Thursday, August 05, 2010

Light in a stellar nursery and hundreds of billions of orphan worlds

Welcome! "Alien Life" tracks the latest discoveries and thoughts in the various elements of the famous Drake Equation. Here's today's news:
g Stars - An international team of astronomers has conducted research on the properties of light in a massive star-forming region of the Orion Nebula and have investigated a process that may have played a role in the development of life on Earth. See article.
g Abodes - Orphan planets could be more numerous than stars! In our own galaxy alone, there would be hundreds of billions of these wandering worlds. See article. This article is from 2005.
g Message - Is SETI - the Search for Extraterrestrial Intelligence - a religion? See article. This article is from 2006.
g Cosmicus - In scientific circles we are perhaps used to thinking of the word “principle” as “order,” “certainty” or “a law of the universe.” So the term “uncertainty principle” may strike us as something akin to the terms “jumbo shrimp” or “guest host” in the sense of juxtaposing opposites. See article. This article is from 2004.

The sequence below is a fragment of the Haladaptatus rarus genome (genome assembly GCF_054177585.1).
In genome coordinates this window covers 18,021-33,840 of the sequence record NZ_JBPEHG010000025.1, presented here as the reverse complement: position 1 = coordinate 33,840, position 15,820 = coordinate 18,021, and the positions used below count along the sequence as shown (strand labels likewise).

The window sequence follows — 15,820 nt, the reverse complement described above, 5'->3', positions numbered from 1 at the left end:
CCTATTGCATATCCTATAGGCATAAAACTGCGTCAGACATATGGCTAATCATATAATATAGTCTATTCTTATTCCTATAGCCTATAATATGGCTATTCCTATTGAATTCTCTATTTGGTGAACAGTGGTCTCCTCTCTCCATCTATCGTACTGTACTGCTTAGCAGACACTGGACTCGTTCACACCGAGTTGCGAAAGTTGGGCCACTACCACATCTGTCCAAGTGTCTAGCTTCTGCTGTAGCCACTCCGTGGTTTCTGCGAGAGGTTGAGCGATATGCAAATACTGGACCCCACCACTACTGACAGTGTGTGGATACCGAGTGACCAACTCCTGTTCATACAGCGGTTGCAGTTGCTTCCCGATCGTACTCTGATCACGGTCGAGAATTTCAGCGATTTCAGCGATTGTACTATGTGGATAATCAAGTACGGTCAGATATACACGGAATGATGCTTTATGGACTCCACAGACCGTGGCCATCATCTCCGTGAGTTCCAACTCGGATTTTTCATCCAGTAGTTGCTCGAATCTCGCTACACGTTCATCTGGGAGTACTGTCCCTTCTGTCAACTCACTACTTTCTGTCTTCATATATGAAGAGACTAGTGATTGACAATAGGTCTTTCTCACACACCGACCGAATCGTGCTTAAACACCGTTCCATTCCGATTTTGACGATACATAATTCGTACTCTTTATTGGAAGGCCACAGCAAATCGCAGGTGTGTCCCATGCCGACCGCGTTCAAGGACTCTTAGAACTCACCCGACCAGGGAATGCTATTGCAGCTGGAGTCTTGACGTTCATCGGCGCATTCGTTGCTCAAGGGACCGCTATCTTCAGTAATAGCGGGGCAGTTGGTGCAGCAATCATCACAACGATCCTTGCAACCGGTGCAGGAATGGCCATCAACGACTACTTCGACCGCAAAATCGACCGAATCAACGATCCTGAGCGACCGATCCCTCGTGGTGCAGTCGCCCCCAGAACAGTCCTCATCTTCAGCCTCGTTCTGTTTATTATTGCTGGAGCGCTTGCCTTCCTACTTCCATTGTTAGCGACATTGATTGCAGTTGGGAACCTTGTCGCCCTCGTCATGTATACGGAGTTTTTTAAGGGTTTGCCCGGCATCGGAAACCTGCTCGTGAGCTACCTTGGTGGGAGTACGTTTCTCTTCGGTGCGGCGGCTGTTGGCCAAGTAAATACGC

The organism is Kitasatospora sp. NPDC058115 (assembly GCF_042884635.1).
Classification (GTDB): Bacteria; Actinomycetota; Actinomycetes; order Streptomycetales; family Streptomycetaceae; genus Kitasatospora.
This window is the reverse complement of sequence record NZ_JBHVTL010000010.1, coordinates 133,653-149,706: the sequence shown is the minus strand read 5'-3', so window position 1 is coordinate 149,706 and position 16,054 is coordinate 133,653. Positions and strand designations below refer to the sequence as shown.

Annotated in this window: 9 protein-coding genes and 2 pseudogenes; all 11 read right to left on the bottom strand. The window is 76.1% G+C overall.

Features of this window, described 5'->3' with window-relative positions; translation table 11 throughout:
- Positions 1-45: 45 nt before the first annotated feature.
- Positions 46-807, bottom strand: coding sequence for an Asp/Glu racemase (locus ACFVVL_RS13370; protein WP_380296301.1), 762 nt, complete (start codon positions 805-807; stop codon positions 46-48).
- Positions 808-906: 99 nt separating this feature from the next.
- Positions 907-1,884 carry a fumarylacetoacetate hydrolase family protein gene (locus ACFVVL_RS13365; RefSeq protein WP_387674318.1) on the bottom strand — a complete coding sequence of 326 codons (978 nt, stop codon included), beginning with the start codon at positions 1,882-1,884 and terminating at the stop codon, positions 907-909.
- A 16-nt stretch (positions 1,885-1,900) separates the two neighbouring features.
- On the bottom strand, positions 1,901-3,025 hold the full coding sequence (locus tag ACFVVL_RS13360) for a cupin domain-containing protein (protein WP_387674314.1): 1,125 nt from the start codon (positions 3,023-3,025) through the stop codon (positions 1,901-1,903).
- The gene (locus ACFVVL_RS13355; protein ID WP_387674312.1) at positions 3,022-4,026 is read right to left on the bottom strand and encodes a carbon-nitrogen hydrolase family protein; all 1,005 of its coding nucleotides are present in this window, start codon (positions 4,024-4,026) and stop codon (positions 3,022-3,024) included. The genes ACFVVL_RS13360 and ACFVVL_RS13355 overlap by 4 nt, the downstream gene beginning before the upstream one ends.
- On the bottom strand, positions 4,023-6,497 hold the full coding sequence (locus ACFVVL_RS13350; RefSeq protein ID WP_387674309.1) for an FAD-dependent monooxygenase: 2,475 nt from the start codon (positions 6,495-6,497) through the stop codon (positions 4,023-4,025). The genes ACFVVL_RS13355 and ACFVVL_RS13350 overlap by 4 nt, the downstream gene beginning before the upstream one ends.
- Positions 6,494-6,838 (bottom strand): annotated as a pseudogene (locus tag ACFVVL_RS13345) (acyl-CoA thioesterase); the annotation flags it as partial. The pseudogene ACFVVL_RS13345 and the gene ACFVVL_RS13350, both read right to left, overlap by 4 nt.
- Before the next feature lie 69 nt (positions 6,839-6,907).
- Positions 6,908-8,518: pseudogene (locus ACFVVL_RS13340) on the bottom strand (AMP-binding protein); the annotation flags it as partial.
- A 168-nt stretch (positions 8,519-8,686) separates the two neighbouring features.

g Learning - A spectacular gathering of three of the brightest planets will be the chief celestial attraction in the evening sky during the next few days. Anyone with a clear and unobstructed view of the west-northwest horizon will be able to Venus, Mars and Saturn in a single glance. See article.
g Imagining - No longer can a science fiction writer create a goo-dripping alien just because a story line requires an adversary from another planet to drop in on our unsuspecting world. The average reader is not going to buy into the B-rated movies of old; it takes more than an actor in a rubber mask for them to suspend their disbelief and enjoy a story or novel. Bringing an alien species into a novel requires a bit of planning and thought on the part of the writer. See article.
g Aftermath - Book Alert: Science fiction writers have given us many fine novels contemplating humankind's first contact with intelligent extraterrestrials. But our nonfiction world has not thought much about what to do if we are actually faced with this situation. Jean Heidmann, Chief Astronomer at the Paris Observatory (and self-styled bioastronomer), offers a book, “Extraterrestrial Intelligence,” on the subject that is at once serious and fun. Heidmann's obvious joy in raw speculation — all of it grounded in real science — is contagious. If aliens send us a message from many light years away, for example, how should we respond? See reviews.

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